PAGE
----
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tv   The Papers  BBC News  October 16, 2020 10:30pm-10:46pm BST

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the hostilities in helmand have driven home how hard it will be to make peace. if the guns keep firing, even peace talks may not survive. lyse doucet, bbc news, kabul. walk if you can — that's what we're being told during this pandemic. now one man has come up with an idea to make it easier for you to ditch the car and public transport. he has created a slow map — a sort of vast map of 7000 paths linking towns and cities across the country. now he's looking for thousands of volunteers to test out his routes, as david sillito reports. we're in ledbury and sue and nina have, like millions of us, taken the government's advice to walk if you can. but while this is an area thick with footpaths... ..the suggested route on our phone to get to the next village was far
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from pleasant or safe. horns blaring. i'm really starting to regret my route here. i don't think it's really working. i think we need to find... ..a better way to wellington heath and someone has been working on that. what is it? slow ways is a project to create a network of walking routes that connect all the great britain's towns, cities and thousands of villages. this is daniel raven—ellison, geographer, walker and the man behind the slow map of britain, an attempt to show the best, direct, safe, pleasant walking route between our towns and villages. during lockdown about 700 people came together on the project and created 7000 routes that stretch for 100,000 kilometres, which is the equivalent of 2.5 laps of the equator. so this is the theory that your volunteers have come up with, now it's got to be tested, i'm
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yeah, some of these routes just may not work in practice on the ground, so we need to find 10,000 people to help us walk 100,000 kilometres of slow ways routes. which takes us back to sue and nina and plan b. i took out dan's map and suggested the new slow route, which took away from the cars through a hereford cider orchard. better than my first one? yes, it's really nice, isn't it? a huge improvement, i mean this is what walking's all about for me, being out in an apple orchard, birdsong. what more do you want? so, route 1 is a winner, just another 99,998 kilometres to go. david sillitoe, bbc news, ledbury. that's it. now on bbc one, time for the news where you are. have a very good night.
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welcome to bbc news. it is now time to take a look at our national and international look at the papers. hello and welcome to our look ahead to what the the papers will be bringing us tomorrow. with me are jason beattie, assistant editor at the daily mirror, and stefanie bolzen, uk correspondent for die welt tomorrow's front pages, starting with... the times leads on a prediction from scientists that britain will be
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carrying out a million coronavirus tests a day by christmas. the forecast come after ministers spent more than £500 million on new testing machines that will more than triple the government's present capacity of about 300,000 tests a day. the i says the uk is heading towards a new national lockdown, as ministers and advisers believe johnson will be bounced into tougher restrictions with cases continuing to rise despite new restrictions. the telegraph says britiains biggest teachers‘ union has backed a so—called "circuit breaker" lockdown and called for secondary schools and colleges to be closed for an extended two—week half term. in france, le figaro leads on the news that a teacher has been beheaded in a suburb north—west of the french capital paris, with the attacker shot dead by police. the ft says borisjohnson has broken off brexit trade talks with the eu throwing down the gauntlet to brussels to adopt "a fundamental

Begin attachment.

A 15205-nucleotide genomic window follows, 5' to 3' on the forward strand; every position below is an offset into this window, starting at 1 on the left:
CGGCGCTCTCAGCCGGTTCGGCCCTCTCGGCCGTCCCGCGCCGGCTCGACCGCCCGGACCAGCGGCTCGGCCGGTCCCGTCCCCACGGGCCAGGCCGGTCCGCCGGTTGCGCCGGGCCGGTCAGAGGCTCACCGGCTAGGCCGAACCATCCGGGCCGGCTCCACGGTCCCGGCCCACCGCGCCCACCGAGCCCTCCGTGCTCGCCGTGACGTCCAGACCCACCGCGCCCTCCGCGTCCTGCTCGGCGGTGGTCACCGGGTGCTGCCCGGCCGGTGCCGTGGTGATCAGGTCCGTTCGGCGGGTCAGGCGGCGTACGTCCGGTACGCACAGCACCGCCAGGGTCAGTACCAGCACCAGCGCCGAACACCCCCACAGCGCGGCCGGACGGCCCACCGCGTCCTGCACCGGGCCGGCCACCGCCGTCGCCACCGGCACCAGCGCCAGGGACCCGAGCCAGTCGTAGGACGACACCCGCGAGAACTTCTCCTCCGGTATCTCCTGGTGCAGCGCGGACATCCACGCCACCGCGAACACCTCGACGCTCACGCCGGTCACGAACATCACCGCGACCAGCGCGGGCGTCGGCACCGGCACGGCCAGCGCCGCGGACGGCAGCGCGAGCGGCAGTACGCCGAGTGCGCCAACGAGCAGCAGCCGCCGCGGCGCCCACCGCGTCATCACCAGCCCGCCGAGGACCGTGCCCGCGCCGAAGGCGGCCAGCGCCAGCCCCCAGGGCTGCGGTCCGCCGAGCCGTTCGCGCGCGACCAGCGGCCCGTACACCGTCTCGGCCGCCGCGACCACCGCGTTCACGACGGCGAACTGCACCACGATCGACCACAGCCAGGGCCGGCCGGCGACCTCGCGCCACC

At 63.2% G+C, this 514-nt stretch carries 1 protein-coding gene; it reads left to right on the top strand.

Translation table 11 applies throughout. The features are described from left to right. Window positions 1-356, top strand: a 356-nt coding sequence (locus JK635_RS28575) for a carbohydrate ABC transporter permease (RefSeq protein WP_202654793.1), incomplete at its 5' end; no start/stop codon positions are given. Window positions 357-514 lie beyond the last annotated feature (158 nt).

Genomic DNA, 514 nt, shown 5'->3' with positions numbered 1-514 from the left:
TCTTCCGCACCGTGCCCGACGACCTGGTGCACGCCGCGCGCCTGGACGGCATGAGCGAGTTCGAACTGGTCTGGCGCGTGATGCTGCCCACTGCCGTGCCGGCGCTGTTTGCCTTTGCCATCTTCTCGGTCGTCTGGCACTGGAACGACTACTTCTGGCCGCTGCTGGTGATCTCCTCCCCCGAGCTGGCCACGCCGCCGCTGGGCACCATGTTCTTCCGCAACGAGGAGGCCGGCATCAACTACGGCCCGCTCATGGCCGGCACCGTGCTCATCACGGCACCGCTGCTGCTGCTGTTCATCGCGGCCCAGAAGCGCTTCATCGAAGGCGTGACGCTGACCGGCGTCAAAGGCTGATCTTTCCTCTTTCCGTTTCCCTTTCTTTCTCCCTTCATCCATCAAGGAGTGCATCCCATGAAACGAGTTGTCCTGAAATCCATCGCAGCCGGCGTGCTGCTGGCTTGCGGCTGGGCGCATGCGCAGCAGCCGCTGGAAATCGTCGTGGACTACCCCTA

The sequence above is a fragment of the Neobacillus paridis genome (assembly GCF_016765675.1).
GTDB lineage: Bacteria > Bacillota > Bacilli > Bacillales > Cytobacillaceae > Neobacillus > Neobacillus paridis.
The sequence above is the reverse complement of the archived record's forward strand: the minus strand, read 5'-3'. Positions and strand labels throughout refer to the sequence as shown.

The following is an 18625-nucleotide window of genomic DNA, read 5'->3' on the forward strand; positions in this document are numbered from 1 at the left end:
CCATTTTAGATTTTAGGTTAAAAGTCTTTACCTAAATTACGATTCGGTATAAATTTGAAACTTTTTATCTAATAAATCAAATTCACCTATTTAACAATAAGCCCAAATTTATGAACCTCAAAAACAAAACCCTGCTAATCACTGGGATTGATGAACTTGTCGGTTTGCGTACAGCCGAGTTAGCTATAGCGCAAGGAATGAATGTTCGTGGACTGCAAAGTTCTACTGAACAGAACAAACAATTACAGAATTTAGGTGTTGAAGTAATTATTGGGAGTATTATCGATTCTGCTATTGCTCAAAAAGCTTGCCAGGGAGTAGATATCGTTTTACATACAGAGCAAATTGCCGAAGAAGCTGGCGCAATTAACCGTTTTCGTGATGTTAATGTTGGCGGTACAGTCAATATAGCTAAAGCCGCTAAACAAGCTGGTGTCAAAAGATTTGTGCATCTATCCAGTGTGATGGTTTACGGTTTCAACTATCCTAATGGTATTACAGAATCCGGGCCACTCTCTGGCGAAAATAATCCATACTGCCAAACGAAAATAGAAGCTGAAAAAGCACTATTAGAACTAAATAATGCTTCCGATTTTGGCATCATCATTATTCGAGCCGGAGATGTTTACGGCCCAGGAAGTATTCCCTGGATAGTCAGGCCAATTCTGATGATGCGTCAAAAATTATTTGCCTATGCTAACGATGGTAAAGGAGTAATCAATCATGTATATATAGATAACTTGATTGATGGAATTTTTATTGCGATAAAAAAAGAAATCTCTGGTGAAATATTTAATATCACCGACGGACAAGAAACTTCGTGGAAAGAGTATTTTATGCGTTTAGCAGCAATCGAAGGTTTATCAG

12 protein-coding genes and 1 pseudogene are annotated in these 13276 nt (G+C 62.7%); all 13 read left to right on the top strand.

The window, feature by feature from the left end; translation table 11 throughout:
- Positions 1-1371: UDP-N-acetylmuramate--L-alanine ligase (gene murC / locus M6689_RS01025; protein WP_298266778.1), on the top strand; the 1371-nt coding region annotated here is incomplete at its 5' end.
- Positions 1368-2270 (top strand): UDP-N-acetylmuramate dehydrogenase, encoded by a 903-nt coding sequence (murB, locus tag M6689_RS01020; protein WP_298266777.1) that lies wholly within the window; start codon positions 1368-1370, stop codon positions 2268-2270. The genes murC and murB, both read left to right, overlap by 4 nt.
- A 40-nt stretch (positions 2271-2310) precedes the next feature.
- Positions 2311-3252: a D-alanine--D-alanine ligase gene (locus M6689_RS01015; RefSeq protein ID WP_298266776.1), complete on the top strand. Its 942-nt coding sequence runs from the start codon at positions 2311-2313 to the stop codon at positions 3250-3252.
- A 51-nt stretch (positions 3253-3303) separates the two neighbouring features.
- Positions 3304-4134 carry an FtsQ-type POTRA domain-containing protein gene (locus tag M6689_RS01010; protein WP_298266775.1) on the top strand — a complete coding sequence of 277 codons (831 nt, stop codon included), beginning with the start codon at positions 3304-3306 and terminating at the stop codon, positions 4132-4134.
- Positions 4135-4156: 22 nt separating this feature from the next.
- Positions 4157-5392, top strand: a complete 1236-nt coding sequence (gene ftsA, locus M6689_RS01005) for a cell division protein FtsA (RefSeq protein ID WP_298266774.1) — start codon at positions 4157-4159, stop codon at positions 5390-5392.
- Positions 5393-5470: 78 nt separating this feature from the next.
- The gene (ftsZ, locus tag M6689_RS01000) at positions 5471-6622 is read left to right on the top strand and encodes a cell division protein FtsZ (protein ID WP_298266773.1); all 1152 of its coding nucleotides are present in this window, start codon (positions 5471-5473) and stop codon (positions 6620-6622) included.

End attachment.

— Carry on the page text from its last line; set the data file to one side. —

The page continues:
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change of approach". germany's die welt reports on how how the trade talks now might play out. on how how the trade the paper says borisjohnson‘s rhetoric is strong but he has left the door open for compromise, in a way that he can sell to british voters. the nyt reports on the arrest of more than a dozen rightwing extremists who are accused of targeting the governors of michigan and virginia. the papers says it is only the latest example of threats of violence, in some cases egged on by president trump, that loom over the final weeks of a historically divisive race. so let's begin... a lot to get through. a lot of stories that we have. we're going to start straightaway and always thank you both for share your friday evening with us. stephanie, will start with your paper. we had a second day of the you doing that eu leaders summit. trades talks, post
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brexit trade talks coming to an almighty halt. your paper suggesting that boris johnson almighty halt. your paper suggesting that borisjohnson leaving the door somewhat open. we heard angela merkel earlier on say today that talks will continue. then we had the british government saying that actually they won't be talking. you've also written a column about thejohnson method. you've also written a column about the johnson method. talk you've also written a column about thejohnson method. talk to us through the take on everything that's been going on today. yes, it was very interesting to listen to angela merkel at around lunchtime today. at her press conference in brussels and she was very, very calm and quite the opposite of the rather strong rhetoric that came from the british prime minister and then later on from a spokesman who basically said well, if the eu not com pletely basically said well, if the eu not completely turned around and makes a better effort, offer it's not worth the effort for michelle to come on monday. i think the perception in
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europe particularly germany is there isa europe particularly germany is there is a lot of words but the prime minister and fact has not walked out. he has not said we are not going to negotiate any more and we are now going straight towards no deal. so i think and also from what you've heard about talks there is room for compromise. and i think this is still very much the conviction by the german chancellor and also the french president that a deal is possible. but of course, for borisjohnson at deal is possible. but of course, for boris johnson at the deal is possible. but of course, for borisjohnson at the same time the challenge is to sell it back home. if he wants a deal he has to compromise. and that compromise means he has to give up a bit of national serenity. that is certainly something jason, that he doesn't wa nt to something jason, that he doesn't want to do. i don't have a picture of the mirrors front page but i can say that it says no deal and no clue. no denying what the mirror thinks of all of today's happenings.